I first heard of ‘earworms’ on the radio a few months ago. How horrid, I thought, but don’t worry, they’re not related to earwigs. It’s a good name for the thing it describes – those maddening tunes that keep going round and round in your head, something akin to a ‘haunting melody’ perhaps, but more irritating.
It occurred to me that there’s quite a few ways that music can drive a person slightly mad, ask the neighbours of someone learning the drums, trumpet or bagpipes.
I’m lucky enough to sing in a small choir, and a few years ago the choirmaster presented us with a song by Gesualdo, a composer I’d never heard of. The song was incredibly difficult and sounded so discordant, I thought we must have got it wrong
In fact, we were right, and when I remarked that it was rather avant garde, the choirmaster laughed and said, ‘What do you expect from Gesualdo?’
As I had no expectations at all, I thought I’d best go and do some research. Goodness me, what a lot there was to find out! Don Carlo Gesualdo was an Italian Prince who lived in the late fifteenth century, contemporary with Shakespeare and Elizabeth I.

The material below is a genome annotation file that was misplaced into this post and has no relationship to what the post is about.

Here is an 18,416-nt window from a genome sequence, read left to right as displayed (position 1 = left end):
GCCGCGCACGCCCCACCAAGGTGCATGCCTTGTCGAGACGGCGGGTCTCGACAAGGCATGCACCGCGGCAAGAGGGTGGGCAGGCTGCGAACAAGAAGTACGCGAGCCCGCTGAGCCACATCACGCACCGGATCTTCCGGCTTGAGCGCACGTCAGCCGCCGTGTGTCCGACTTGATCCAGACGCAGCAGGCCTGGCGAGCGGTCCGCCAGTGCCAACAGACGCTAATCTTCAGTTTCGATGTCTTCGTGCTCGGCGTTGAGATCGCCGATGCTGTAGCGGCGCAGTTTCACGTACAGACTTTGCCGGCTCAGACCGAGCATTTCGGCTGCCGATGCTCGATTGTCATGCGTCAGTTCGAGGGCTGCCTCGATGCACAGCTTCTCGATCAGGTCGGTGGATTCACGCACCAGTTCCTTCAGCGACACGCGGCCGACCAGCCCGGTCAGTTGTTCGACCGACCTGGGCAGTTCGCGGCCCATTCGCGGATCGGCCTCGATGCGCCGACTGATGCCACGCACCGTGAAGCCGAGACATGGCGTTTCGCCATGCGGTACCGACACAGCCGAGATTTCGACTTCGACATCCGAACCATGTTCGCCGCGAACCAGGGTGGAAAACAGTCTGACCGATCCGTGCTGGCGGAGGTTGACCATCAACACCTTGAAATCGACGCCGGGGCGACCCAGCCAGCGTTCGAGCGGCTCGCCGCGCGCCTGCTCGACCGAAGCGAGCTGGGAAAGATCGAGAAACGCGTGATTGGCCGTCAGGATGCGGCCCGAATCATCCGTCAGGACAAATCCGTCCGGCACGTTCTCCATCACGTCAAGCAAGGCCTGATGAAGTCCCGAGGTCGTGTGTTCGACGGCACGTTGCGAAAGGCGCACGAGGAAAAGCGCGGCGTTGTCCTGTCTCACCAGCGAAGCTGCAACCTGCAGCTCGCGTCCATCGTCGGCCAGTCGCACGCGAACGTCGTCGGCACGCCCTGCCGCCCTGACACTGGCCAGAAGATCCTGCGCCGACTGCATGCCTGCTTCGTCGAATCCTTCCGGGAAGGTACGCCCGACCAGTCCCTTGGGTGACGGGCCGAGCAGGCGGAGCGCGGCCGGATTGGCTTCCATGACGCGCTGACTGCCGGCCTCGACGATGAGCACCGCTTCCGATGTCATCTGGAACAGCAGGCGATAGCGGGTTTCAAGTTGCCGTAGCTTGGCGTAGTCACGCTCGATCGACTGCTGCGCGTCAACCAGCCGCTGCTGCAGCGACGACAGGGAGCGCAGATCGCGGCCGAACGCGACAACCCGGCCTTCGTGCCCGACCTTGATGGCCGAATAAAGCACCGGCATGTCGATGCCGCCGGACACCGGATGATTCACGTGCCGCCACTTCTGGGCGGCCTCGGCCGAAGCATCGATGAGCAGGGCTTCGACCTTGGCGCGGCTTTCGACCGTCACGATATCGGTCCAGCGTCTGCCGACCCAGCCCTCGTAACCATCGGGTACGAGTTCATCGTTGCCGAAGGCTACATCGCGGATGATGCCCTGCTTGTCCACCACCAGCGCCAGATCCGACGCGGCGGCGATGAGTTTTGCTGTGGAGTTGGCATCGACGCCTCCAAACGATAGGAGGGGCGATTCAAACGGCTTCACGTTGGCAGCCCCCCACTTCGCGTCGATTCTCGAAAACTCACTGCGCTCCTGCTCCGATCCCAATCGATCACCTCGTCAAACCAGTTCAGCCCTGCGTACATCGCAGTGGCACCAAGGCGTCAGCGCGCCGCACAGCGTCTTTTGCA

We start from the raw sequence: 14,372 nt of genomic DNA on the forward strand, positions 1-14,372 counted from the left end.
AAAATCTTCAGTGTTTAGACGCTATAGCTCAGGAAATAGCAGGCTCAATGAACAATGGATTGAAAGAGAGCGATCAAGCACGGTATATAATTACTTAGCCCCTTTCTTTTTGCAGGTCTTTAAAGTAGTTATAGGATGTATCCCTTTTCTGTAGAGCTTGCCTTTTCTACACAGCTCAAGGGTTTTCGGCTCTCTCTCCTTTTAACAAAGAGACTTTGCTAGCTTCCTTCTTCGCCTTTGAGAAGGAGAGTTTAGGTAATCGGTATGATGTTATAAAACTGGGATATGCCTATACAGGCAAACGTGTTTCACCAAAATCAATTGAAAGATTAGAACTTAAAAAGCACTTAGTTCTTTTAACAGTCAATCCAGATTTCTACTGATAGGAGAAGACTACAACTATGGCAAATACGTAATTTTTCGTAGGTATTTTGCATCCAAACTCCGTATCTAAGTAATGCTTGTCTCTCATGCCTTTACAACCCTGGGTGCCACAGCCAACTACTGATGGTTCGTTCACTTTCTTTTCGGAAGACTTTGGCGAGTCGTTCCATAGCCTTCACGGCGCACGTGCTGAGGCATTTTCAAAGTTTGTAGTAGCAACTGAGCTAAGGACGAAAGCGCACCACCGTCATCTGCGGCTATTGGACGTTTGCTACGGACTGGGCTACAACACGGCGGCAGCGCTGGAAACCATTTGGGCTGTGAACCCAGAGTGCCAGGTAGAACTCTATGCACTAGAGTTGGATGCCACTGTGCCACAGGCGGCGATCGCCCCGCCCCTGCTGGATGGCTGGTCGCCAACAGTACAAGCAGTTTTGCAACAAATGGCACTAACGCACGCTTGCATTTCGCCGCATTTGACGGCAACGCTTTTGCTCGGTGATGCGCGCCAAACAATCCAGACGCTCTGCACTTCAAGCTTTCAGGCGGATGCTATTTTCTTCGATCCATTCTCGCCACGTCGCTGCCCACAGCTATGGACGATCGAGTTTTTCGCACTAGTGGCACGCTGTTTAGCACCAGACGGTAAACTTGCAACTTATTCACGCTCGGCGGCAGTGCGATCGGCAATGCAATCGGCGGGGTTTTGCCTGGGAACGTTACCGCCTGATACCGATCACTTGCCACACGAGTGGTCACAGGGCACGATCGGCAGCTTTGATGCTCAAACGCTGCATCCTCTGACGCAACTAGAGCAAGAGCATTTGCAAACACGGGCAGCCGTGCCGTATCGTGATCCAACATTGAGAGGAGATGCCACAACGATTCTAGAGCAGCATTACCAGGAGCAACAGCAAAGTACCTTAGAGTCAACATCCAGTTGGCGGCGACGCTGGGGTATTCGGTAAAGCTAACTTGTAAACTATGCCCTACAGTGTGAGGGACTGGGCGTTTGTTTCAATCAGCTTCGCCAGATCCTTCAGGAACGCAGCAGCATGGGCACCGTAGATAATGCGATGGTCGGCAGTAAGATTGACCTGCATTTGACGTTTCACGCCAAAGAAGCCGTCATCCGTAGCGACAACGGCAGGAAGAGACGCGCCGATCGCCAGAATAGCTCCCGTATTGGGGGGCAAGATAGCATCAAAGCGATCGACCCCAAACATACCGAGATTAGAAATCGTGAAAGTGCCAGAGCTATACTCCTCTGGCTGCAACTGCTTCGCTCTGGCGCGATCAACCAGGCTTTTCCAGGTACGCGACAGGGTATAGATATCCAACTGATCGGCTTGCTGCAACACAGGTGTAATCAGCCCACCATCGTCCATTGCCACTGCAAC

Could it be, I wondered, that the music sounded so strange, because Gesualdo himself was extremely strange?
As I uncovered his story, full of debauchery, madness and even murder, I was struck by a witness statement of a poor servant girl caught up in the middle of the mayhem. What on earth must it have been like for someone like that, completely at the mercy of the aristocrats and their perculiar foibles?
That’s when the idea for my novel, Secret of the Song, first took hold. I discovered I wasn’t alone in being intrigued by Gesualdo’s story. There have been many re-tellings, in film, opera, and even ballet, but I couldn’t find a novel, although there is likely to be one somewhere.
I doubt that young Silvia Albana, my heroine, has figured before, and certainly not starring in my imaginary story that surrounds her
Back at choir practice, we tried singing the song (usually called madrigals if they’re from that period of history), all over again. It didn’t go much better. That wasn’t like us. We could sing most things well with a little effort. Could it be, that the music had some sort of negative effect on us?
Remember the earworms? Just exactly how haunting, I thought, could a melody be?
There was the second strand of my novel. Secret of the Song is a Time-slip. In alternating chapters Silvia’s past story of deceit and death unfolds, whilst in the present, Lisa becomes convinced that a newly discovered Gesualdo madrigal is actually cursed. Can she find out what mystery lies behind the discordant harmonies? Will she solve the song’s secret before her relationship with Jon breaks for good and harm befalls them all?